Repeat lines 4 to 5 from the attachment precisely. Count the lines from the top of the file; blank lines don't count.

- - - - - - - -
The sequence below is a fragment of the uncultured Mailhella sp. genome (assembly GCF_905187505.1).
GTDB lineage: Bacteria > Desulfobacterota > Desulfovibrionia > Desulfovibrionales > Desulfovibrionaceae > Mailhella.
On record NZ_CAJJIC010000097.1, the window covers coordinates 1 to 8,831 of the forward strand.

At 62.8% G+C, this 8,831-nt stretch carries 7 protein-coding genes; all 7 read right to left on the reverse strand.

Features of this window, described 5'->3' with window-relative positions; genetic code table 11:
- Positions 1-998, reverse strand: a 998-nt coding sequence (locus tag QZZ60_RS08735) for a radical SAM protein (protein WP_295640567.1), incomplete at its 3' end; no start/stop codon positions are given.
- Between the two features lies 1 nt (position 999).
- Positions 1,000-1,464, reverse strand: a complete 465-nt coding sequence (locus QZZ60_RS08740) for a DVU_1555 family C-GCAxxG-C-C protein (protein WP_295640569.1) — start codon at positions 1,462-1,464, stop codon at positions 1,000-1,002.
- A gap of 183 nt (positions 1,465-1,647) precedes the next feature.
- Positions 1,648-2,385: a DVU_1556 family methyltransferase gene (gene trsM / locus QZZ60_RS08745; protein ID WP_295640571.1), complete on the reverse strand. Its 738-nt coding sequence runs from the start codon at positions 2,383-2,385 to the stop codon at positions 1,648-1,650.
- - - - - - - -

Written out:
At 62.8% G+C, this 8,831-nt stretch carries 7 protein-coding genes; all 7 read right to left on the reverse strand.

Features of this window, described 5'->3' with window-relative positions; genetic code table 11: